When most of you land on our website, your have come to expect yet another gluten free dish, ideally in a baked version. Don’t worry, we are still developing gluten free recipes and plan on doing so for some time to come. However, in our own home, we also prepare many raw food dishes as well. We especially enjoy the many nutritional benefits they offer.
I was first introduced to raw foods about 25+ years ago, through friends and acquaintances and through their convincing arguments, enthusiastically purchased a champion juicer. I loved making vegetable and fruit juices, as well as the occasional nut butters. Some of the resulting vegetable pulp was used in making delicious vegetable burgers, blended with spices, seeds and some rice, or spelt. But my all time favorite comfort foods have always been salads. Now, I am not talking about the currently popular “tossed meals”, overflowing with the addition of too much meat and cheese, and, of course, the inevitable croutons. I am talking about salads that are primarily made with a variety of greens, sprouts, carrots, avocados and some fruit. In those days, I was completely unaware of being gluten intolerant and, no doubt, consumed too many gluten containing breads, crackers, etc. No one ever talked about gluten intolerance, or celiac disease. In fact, everyone talked about adding whole grains to one’s diet. Some health books espoused this untruth and many followed these teachings, myself included. At the time, book selections involving nutrition and health, were far more limited than they are today. But Ann Wigmore’s books were readily found in most health food and book stores. I read most of them and found her to be a fascinating lady. In her autobiography “Why Suffer? How I Overcame Illness and Pain Naturally,” Ann Wigmore (1909-1994) recalls observing her grandmother using herbs and natural remedies, growing up as a child in Lithuania. As an adult, she began testing various whole foods and dietary approaches, which she credits with solving her medical problems and changing her life.
Together with Viktoras Kulvinskas, Ann Wigmore co-founded the Hippocrates Health Institute back in 1968 . She was an early pioneer in the use of wheat grass juice and living foods for detoxifying and healing the body, mind and spirit. In case you are not familiar with her work, you may want to check out two living food lifestyle and health facilities that continue to spread her teachings. One is located here in New Mexico, the other program is located in Puerto Rico. Today, Brian Clement owns the Hippocrates Health Institute, which he moved from Boston to West Palm Beach, Florida.
If you are familiar with her teachings, you already know that she recommends a raw living food lifestyle to heal from disease. [ Please note, that we are not advocating a particular program to heal from disease. If you find yourself ill, do your homework, and, if necessary, consult with an accredited health professional of your choice.] It should also be mentioned, that we are not living a 100% raw lifestyle, but generally abide by a whole foods lifestyle ,with the exception of the occasional recipe development project. All we know is that if you have celiac disease, are gluten intolerant, or just sensitive to gluten, please, do yourself a favor, and eliminate it strictly, completely and permanently. Even the occasional small ingestion of gluten can leave a residual and damaging effect that can last for months. You don’t have to necessarily exhibit symptoms either, although most do.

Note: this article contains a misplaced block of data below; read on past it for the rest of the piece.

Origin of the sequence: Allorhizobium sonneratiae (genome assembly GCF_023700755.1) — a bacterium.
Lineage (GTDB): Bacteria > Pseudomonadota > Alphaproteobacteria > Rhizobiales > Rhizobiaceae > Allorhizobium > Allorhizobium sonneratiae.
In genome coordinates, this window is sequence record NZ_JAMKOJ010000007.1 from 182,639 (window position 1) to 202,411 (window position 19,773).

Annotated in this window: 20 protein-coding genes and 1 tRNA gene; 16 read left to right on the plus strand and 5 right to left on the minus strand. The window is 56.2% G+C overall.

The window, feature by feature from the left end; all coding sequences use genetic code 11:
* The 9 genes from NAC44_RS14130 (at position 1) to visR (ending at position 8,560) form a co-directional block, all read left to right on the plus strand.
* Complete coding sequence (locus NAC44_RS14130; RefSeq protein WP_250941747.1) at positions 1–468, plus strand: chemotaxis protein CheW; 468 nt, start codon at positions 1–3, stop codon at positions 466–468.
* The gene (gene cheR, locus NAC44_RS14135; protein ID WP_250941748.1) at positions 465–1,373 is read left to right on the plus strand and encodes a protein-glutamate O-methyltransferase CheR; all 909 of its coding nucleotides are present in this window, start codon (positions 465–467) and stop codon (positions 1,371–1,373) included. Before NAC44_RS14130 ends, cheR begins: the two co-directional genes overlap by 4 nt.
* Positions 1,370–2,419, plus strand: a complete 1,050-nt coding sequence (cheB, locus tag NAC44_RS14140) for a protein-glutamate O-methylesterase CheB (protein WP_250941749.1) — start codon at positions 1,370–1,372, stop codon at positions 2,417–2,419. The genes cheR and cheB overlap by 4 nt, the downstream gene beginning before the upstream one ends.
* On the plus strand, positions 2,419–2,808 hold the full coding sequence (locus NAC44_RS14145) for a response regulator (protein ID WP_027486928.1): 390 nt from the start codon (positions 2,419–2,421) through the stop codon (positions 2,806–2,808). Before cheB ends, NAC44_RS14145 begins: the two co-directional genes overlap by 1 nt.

Now to my favorite raw soup recipe. Aren’t we all looking for a little more energy around now? This tasty and very simple to prepare soup offers a lot of that. When I was first diagnosed with celiac disease, juices and smoothies offered an easy to digest and prepare alternative. Always having had an interest in nutrition, I read countless books on raw food cuisine. The original “energy soup” recipe recommended by Ann Wigmore, calls for the addition of rejuvelac, a fermented beverage made from sprouted wheat berries. Some say, that there is no, or little gluten in the finished product, but I personally would want proof, and no has been able to offer me that. As a result this recipe does not include any form of grains, gluten free, or otherwise – the emphasis is strictly on organic greens, sprouts, cucumber, lemon, garlic, herbs and one fruit. It is best to use a high powered blender to achieve that desired creamy consistency in the end product. A Vitamix, or Blendtec would be perfect, but we are currently using a Ninja blender, which does the job adequately. . . for now.
Ingredients for 2 large servings:
- One head of organic romaine lettuce
- Large handful of organic baby spinach
- 1 organic cucumber, peeled, cut into smaller chunks
- 1 organic avocado
- Leaves from several sprigs of Thyme
- small handful of fresh cilantro leaves
- 1 garlic clove, peeled
- 1 organic lemon, peeled and quartered
- 1 organic apple (any variety), quartered and seeds removed
- 1 cup of your favorite sprouts (sunflower, alfalfa, radish, etc.)
- 3/4 cup organic cherry tomatoes
- a few small pieces of dried dulse, (optional)
- 1-1/2 cups of purified water
Cut the avocado in half, remove the seed, scoop out the flesh, and add it to your blender. Top with the remaining ingredients (tomatoes, cucumber, romaine, spinach, apple pieces, lemon, sprouts, garlic, thyme, dulse and the purified water). Pulse several times, incorporating the ingredients and then blend for a couple of minutes at the highest setting until everything is well blended and creamy.
Pour into your favorite soup bowls, garnish with some fresh herbs and enjoy right away. It is a wonderfully tasty and delicious alternative to regular soup, and of a slightly heavier consistency than green smoothies. If you enjoy this soup, or green smoothies, also plan on growing some of the vegetables in your own garden this Spring and Summer.
Author Information: Inge and Gillian Harris